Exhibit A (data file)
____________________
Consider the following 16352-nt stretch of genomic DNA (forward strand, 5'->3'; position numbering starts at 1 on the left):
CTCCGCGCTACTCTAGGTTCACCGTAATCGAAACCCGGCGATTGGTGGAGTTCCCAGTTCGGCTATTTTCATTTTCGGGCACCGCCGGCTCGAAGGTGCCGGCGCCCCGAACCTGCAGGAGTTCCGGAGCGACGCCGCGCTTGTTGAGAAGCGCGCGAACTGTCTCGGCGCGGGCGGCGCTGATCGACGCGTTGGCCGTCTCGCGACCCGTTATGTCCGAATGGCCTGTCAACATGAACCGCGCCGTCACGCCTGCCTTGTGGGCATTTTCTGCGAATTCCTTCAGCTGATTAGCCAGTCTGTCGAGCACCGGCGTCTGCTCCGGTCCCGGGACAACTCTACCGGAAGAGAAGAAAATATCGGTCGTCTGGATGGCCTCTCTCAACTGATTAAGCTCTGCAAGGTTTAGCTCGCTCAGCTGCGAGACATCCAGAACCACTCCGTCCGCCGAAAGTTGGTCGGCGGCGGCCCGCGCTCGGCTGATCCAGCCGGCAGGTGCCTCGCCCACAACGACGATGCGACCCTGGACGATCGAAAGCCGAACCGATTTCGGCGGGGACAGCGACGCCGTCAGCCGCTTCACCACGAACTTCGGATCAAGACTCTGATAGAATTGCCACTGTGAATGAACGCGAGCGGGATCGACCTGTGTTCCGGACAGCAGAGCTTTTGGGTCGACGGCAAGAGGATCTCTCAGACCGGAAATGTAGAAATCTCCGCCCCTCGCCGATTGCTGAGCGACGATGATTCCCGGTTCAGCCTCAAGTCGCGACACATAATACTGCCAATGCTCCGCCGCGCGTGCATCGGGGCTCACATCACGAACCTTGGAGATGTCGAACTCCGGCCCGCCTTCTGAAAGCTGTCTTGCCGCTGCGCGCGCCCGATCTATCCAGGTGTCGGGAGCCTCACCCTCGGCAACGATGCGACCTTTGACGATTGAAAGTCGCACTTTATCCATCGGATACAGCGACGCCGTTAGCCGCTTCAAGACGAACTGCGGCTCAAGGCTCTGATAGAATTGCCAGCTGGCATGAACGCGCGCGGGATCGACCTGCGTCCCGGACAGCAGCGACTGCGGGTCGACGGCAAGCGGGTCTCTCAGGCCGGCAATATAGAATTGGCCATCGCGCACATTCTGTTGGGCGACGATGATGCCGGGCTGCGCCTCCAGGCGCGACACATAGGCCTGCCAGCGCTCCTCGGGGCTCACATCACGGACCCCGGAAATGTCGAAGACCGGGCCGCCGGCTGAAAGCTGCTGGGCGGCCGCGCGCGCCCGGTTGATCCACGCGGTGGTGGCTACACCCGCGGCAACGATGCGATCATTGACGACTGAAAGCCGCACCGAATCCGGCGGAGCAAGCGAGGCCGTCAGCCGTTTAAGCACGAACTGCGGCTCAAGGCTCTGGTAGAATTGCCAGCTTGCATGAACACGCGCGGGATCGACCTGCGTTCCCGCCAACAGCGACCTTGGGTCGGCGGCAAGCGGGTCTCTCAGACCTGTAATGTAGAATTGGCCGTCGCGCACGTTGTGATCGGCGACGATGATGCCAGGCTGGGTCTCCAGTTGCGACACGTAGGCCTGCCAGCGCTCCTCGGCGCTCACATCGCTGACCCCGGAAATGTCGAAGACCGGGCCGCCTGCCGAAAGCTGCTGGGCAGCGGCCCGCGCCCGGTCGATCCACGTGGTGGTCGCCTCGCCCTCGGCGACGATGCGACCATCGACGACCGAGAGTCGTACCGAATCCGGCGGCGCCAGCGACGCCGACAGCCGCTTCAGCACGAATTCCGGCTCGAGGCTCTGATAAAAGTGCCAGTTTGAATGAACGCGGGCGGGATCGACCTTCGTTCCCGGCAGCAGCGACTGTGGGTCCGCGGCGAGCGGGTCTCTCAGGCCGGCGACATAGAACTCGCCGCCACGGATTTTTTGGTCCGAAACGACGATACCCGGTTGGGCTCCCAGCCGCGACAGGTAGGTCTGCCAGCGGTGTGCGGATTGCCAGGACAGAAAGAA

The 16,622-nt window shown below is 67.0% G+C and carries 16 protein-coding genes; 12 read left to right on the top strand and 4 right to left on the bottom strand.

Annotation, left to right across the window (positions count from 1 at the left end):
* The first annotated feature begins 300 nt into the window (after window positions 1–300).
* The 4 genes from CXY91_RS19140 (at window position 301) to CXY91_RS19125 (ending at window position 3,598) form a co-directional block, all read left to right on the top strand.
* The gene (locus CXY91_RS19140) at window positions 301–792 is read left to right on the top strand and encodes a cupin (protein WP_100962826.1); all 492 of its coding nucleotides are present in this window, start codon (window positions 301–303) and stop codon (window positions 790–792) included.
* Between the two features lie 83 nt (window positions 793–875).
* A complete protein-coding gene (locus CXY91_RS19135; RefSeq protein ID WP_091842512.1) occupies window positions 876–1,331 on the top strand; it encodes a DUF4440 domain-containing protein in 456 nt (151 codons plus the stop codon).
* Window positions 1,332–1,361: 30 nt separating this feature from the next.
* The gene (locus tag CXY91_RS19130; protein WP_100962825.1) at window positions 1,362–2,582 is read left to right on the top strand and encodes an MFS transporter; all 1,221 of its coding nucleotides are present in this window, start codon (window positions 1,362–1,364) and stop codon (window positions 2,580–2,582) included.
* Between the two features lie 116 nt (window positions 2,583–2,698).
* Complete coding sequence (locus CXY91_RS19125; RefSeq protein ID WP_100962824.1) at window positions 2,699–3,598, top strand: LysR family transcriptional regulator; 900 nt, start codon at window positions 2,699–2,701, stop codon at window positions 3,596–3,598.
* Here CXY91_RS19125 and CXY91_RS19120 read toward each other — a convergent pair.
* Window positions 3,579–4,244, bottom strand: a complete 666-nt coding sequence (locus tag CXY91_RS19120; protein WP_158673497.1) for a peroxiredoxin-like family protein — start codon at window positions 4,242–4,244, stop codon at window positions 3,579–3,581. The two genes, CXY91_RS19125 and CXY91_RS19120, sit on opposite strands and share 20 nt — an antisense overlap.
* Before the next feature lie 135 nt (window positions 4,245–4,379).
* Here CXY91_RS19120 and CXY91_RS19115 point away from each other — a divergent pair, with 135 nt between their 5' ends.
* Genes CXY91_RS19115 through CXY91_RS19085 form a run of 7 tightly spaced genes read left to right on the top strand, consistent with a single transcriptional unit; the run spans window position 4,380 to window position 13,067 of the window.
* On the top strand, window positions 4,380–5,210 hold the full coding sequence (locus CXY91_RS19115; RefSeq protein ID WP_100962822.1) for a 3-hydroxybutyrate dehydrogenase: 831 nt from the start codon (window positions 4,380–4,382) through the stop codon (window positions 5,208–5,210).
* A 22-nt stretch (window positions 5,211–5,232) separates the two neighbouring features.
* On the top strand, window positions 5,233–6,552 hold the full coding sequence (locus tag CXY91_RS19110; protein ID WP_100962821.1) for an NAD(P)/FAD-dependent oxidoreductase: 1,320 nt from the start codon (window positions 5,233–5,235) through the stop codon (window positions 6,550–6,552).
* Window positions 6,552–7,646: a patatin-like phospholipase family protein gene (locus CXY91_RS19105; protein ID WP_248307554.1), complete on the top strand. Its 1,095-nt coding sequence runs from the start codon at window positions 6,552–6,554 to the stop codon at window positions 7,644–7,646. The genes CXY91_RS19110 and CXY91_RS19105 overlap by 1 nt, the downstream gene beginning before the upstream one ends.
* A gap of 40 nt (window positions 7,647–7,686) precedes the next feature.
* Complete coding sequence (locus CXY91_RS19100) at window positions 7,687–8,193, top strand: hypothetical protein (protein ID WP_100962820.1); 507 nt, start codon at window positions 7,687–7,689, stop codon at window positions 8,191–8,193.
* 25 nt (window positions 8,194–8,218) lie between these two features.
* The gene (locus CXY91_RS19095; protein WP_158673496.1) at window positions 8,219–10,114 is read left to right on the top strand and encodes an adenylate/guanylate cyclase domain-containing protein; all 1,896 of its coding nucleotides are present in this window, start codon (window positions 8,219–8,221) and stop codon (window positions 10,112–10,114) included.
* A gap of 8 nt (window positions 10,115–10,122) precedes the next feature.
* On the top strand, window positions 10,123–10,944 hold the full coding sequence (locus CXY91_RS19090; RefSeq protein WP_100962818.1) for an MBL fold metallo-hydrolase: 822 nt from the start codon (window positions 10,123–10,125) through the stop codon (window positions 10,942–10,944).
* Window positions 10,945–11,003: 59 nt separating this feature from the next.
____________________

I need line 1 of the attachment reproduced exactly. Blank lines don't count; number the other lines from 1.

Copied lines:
Consider the following 16352-nt stretch of genomic DNA (forward strand, 5'->3'; position numbering starts at 1 on the left):